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  1. #11
    Join Date
    May 2014
    Posts
    15

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    Rainy afternoon so the kids didn't have softball or baseball games and I finally got a chance to play metal shop for a couple hours. I'm going to try to build a domed lid for the fire pit. I will be using 1/8" x 2" flat steel for the frame and lining it with expanded metal. I build a jig using 3/4" plywood cut to the approximate shape that I want the base to be. I then bent some of the flat steel around the frame. Since steel has a memory, I used a piece of C channel as an "anvil" of sorts to round the steel into the shape that I wanted.
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  2. #12
    Join Date
    May 2014
    Posts
    15

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    After getting the ends bent to my satisfaction, I had to cut a few filler pieces to make the hoop the overall length that I needed. I welded the four pieces of steel together and had my hoop. A bit of tweaking/stretching with my hands and feet got the hoop adjusted to fit around the pit.
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  3. #13
    Join Date
    May 2014
    Posts
    15

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    After I had the hoop welded up and looking ok, I went back to the bending jig and bent a couple more piece to be the arch of the lid. Once those were bent and pretty similar in shape, I welded them to the hoop. Then it was dinner time and time to get the kids to bed so I'll be revisiting this project as soon as I can.

    Once again, if anyone has suggestions to improve what I'm doing, please throw them out there.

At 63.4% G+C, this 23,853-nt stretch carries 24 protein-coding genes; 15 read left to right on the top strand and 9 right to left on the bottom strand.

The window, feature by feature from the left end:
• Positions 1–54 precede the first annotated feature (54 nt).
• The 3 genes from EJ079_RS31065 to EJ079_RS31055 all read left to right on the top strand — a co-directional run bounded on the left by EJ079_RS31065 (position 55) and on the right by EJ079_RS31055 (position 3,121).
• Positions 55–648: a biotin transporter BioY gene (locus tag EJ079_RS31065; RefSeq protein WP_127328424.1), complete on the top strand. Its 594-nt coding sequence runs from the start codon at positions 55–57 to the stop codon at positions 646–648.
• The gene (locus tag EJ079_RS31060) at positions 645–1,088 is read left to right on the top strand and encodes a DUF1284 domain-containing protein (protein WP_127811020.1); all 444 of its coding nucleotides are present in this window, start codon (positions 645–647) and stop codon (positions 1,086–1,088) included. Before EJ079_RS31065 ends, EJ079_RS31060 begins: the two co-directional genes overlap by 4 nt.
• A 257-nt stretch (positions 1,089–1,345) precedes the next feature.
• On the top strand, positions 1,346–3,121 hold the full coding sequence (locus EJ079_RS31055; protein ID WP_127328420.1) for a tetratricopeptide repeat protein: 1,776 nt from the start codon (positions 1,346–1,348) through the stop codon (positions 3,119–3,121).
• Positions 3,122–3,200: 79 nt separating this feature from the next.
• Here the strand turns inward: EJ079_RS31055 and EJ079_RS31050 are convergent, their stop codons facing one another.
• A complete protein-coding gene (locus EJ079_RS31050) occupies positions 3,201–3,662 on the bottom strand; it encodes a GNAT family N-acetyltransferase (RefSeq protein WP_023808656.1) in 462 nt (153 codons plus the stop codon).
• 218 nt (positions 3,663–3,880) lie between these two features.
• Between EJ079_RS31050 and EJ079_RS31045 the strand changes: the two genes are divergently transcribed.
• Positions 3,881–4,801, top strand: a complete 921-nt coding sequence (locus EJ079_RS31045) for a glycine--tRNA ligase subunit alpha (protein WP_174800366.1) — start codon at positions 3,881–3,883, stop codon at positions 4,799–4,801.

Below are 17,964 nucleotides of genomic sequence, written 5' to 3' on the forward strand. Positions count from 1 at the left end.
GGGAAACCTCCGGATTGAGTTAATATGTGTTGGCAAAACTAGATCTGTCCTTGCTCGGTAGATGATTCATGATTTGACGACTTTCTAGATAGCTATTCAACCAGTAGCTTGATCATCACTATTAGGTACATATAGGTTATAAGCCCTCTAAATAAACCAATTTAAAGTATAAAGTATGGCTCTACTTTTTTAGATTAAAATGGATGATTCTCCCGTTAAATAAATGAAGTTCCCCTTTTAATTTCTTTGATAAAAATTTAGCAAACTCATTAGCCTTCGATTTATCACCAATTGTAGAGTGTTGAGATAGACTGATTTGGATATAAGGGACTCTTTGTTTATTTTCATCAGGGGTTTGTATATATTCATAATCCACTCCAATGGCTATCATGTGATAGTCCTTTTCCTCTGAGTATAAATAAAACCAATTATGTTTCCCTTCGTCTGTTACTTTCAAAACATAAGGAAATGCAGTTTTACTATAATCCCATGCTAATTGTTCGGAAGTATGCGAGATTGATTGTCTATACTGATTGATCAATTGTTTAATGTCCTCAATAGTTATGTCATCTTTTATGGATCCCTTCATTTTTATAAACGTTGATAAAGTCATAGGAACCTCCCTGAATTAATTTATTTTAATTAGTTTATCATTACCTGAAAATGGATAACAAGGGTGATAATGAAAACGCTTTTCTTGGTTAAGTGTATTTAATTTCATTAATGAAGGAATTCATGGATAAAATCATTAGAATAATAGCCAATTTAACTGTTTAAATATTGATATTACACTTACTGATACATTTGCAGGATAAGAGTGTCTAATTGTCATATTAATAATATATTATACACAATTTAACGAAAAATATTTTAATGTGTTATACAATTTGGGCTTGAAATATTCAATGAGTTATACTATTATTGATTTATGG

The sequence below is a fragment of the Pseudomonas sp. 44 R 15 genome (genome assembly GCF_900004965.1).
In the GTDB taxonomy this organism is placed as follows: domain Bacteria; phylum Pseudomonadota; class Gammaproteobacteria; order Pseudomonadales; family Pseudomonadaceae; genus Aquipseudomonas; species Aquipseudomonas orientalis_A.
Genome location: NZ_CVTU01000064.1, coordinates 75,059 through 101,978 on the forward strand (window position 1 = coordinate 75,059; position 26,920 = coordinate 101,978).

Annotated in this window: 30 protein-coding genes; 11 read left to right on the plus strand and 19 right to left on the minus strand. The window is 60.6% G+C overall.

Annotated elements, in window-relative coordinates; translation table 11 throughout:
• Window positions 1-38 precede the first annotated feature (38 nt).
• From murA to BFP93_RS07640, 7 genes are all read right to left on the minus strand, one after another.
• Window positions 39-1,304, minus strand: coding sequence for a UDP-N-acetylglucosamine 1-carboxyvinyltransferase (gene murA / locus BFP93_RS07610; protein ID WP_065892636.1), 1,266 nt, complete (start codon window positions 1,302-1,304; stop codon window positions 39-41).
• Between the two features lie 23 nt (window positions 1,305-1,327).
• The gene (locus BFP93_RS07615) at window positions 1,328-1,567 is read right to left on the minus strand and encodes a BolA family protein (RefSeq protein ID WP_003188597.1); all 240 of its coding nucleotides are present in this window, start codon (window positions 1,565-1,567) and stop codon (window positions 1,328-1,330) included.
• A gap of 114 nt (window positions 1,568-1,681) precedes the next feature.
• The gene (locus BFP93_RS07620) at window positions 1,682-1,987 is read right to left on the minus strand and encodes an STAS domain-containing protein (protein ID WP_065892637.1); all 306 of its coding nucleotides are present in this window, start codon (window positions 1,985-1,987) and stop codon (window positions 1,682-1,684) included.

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  4. #14
    Join Date
    May 2014
    Posts
    15

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    I got a couple hours yesterday and today to work on my fire pit. I ground the welds on the dome and installed a couple pieces of 9 gauge expanded metal. It was a bit of a challenge to form. I cut the pieces with an angle grinder and cutoff wheel. I then clamped one edge to the side of one of the propane tank halves. I beat the metal with a sledge hammer and ball peen hammer to the approximate curve of the tank which wasn't quite enough for the dome. To get the metal closer to the shape of the dome, I used a piece of scrap C channel and beat the metal between the edges of that to gradually get the curve closer to the dome shape.

    After I got close, I used vise grips and welding clamps to hold the expanded metal to the dome and welded. It was more of a challenge than I thought it would be to weld the expanded metal. It was kind of tedious.

    Lesson of the weekend came from my aching back...first project should have been to build a tall welding table/workbench. I'm about 6'2" so I typically build all of my workbenches higher than normal to save my back.
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  5. #15
    Join Date
    Jul 2014